Antimicrobial agents and chemotherapy

Intravitreal injection of the chimeric phage endolysin Ply187 protects mice from Staphylococcus aureus endophthalmitis.

PMID 24890598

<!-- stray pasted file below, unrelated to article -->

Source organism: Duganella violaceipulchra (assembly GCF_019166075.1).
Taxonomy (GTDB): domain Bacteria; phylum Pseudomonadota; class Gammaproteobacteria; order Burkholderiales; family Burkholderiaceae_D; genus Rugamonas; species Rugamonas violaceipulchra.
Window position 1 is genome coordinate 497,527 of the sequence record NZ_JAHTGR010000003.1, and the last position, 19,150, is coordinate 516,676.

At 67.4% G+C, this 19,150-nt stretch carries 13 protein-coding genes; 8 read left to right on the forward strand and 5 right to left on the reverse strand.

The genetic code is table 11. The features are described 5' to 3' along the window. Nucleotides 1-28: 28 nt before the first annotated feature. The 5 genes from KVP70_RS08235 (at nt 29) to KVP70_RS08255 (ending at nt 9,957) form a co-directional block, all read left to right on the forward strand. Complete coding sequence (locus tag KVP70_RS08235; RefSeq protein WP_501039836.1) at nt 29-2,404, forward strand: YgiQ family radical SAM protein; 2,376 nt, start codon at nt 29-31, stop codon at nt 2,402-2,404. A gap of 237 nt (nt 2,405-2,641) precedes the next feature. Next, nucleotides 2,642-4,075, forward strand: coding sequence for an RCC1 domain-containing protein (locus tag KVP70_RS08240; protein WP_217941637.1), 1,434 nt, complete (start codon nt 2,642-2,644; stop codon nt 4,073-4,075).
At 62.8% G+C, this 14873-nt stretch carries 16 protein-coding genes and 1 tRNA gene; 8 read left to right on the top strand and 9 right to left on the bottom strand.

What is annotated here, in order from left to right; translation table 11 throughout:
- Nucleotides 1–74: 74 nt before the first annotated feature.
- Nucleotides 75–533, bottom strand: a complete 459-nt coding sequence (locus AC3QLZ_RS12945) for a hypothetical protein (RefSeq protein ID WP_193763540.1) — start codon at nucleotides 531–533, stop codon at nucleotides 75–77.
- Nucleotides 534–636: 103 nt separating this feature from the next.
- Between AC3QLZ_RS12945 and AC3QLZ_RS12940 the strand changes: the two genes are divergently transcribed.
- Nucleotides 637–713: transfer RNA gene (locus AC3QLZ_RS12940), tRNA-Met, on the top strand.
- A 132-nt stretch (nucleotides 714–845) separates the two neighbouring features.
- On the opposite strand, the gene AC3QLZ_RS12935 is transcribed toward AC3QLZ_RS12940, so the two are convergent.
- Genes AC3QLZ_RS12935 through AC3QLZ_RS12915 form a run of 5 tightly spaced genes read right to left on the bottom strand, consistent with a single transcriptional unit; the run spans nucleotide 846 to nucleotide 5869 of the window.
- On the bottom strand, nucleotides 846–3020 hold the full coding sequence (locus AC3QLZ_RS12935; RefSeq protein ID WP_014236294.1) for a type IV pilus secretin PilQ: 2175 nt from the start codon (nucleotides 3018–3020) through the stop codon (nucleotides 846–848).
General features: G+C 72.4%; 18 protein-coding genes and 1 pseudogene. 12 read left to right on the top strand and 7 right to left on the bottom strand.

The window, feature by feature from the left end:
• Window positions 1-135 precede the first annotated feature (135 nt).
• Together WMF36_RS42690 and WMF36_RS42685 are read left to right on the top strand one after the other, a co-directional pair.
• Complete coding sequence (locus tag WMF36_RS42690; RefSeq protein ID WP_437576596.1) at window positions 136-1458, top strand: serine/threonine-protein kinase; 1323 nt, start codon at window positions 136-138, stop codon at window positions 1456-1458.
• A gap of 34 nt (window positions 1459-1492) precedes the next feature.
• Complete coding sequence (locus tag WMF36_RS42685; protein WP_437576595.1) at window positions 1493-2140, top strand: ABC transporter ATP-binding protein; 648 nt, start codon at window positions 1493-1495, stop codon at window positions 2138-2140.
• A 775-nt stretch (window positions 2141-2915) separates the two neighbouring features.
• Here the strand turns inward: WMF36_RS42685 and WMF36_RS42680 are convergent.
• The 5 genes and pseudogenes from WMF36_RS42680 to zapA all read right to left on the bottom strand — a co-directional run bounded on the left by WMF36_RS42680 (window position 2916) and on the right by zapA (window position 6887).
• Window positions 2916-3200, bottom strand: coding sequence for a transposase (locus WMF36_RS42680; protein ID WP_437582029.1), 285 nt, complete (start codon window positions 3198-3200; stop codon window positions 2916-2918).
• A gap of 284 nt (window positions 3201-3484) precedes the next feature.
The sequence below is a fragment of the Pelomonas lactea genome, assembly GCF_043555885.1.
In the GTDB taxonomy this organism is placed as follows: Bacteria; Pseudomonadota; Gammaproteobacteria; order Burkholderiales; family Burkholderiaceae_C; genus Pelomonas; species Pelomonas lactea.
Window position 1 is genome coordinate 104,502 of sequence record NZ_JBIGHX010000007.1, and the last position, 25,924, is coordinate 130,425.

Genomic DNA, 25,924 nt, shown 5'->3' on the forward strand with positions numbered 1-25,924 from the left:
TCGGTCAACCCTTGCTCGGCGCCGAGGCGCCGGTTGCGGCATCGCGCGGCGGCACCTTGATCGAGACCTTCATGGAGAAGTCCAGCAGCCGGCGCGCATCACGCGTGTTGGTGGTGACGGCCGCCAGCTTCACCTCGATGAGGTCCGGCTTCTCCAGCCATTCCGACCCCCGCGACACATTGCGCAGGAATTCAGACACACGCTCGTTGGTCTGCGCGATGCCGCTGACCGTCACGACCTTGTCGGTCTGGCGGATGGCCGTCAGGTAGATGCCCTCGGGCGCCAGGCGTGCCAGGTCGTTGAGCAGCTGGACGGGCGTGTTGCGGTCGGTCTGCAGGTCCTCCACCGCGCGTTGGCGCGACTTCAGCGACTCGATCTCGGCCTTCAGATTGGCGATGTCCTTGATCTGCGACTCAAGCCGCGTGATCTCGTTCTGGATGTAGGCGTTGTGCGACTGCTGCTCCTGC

The treatment of endophthalmitis is becoming very challenging due to the emergence of multidrug-resistant bacteria. Hence, the development of novel therapeutic alternatives for ocular use is essential. Here, we evaluated the therapeutic potential of Ply187AN-KSH3b, a chimeric phage endolysin derived from the Ply187 prophage, in a mouse model of Staphylococcus aureus endophthalmitis. Our data showed that the chimeric Ply187 endolysin exhibited strong antimicrobial activity against both methicillin-sensitive S. aureus and methicillin-resistant S. aureus (MRSA) strains, as evidenced by MIC determinations, reductions in turbidity, and disruption of biofilms. Moreover, exposure of S. aureus to Ply187 for up to 10 generations did not lead to resistance development. The intravitreal injection of chimeric Ply187 (at 6 or 12 h postinfection) significantly improved the outcome of endophthalmitis, preserved retinal structural integrity, and maintained visual function as assessed by electroretinogram analysis. Furthermore, phage lysin treatment significantly reduced the bacterial burden and the levels of inflammatory cytokines and neutrophil infiltration in the eyes. These results indicate that the intravitreal administration of a phage lytic enzyme attenuates the development of bacterial endophthalmitis in mice. To the best of our knowledge, this is the first study demonstrating the therapeutic use of phage-based antimicrobials in ocular infections.